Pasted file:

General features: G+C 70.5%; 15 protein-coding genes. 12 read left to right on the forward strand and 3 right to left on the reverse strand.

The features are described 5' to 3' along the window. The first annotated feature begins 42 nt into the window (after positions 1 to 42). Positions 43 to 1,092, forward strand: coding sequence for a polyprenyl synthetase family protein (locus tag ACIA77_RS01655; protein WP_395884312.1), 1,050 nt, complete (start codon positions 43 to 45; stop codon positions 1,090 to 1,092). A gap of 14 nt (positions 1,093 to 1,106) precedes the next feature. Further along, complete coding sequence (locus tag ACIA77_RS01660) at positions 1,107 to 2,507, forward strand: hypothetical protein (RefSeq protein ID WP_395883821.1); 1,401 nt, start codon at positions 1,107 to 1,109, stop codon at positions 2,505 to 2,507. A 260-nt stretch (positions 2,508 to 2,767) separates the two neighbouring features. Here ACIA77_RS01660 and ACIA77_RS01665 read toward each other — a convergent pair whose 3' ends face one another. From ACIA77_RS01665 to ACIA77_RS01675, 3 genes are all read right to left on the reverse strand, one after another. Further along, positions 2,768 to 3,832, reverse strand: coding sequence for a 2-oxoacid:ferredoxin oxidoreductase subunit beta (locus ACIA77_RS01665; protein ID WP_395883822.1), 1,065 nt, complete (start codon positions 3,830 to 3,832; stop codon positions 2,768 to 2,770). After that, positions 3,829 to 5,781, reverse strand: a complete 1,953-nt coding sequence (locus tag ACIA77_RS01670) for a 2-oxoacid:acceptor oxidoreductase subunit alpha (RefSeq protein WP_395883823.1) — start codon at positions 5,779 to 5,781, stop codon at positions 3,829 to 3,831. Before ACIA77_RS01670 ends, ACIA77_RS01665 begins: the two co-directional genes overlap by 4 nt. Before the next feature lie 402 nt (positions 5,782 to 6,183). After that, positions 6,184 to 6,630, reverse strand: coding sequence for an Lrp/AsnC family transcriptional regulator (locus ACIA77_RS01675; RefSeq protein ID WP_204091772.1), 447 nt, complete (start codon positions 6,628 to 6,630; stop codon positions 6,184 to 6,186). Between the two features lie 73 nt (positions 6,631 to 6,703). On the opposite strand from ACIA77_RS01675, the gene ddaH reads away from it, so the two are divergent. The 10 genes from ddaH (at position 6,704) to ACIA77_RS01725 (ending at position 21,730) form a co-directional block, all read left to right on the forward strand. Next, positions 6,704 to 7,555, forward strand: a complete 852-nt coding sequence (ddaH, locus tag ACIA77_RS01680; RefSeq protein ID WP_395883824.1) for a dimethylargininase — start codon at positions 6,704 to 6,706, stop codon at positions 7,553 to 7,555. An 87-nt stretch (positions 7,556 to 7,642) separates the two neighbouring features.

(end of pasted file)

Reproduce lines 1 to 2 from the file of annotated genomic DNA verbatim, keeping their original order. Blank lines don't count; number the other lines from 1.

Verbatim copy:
General features: G+C 70.5%; 15 protein-coding genes. 12 read left to right on the forward strand and 3 right to left on the reverse strand.

The features are described 5' to 3' along the window. The first annotated feature begins 42 nt into the window (after positions 1 to 42). Positions 43 to 1,092, forward strand: coding sequence for a polyprenyl synthetase family protein (locus tag ACIA77_RS01655; protein WP_395884312.1), 1,050 nt, complete (start codon positions 43 to 45; stop codon positions 1,090 to 1,092). A gap of 14 nt (positions 1,093 to 1,106) precedes the next feature. Further along, complete coding sequence (locus tag ACIA77_RS01660) at positions 1,107 to 2,507, forward strand: hypothetical protein (RefSeq protein ID WP_395883821.1); 1,401 nt, start codon at positions 1,107 to 1,109, stop codon at positions 2,505 to 2,507. A 260-nt stretch (positions 2,508 to 2,767) separates the two neighbouring features. Here ACIA77_RS01660 and ACIA77_RS01665 read toward each other — a convergent pair whose 3' ends face one another. From ACIA77_RS01665 to ACIA77_RS01675, 3 genes are all read right to left on the reverse strand, one after another. Further along, positions 2,768 to 3,832, reverse strand: coding sequence for a 2-oxoacid:ferredoxin oxidoreductase subunit beta (locus ACIA77_RS01665; protein ID WP_395883822.1), 1,065 nt, complete (start codon positions 3,830 to 3,832; stop codon positions 2,768 to 2,770). After that, positions 3,829 to 5,781, reverse strand: a complete 1,953-nt coding sequence (locus tag ACIA77_RS01670) for a 2-oxoacid:acceptor oxidoreductase subunit alpha (RefSeq protein WP_395883823.1) — start codon at positions 5,779 to 5,781, stop codon at positions 3,829 to 3,831. Before ACIA77_RS01670 ends, ACIA77_RS01665 begins: the two co-directional genes overlap by 4 nt. Before the next feature lie 402 nt (positions 5,782 to 6,183). After that, positions 6,184 to 6,630, reverse strand: coding sequence for an Lrp/AsnC family transcriptional regulator (locus ACIA77_RS01675; RefSeq protein ID WP_204091772.1), 447 nt, complete (start codon positions 6,628 to 6,630; stop codon positions 6,184 to 6,186). Between the two features lie 73 nt (positions 6,631 to 6,703). On the opposite strand from ACIA77_RS01675, the gene ddaH reads away from it, so the two are divergent. The 10 genes from ddaH (at position 6,704) to ACIA77_RS01725 (ending at position 21,730) form a co-directional block, all read left to right on the forward strand. Next, positions 6,704 to 7,555, forward strand: a complete 852-nt coding sequence (ddaH, locus tag ACIA77_RS01680; RefSeq protein ID WP_395883824.1) for a dimethylargininase — start codon at positions 6,704 to 6,706, stop codon at positions 7,553 to 7,555. An 87-nt stretch (positions 7,556 to 7,642) separates the two neighbouring features.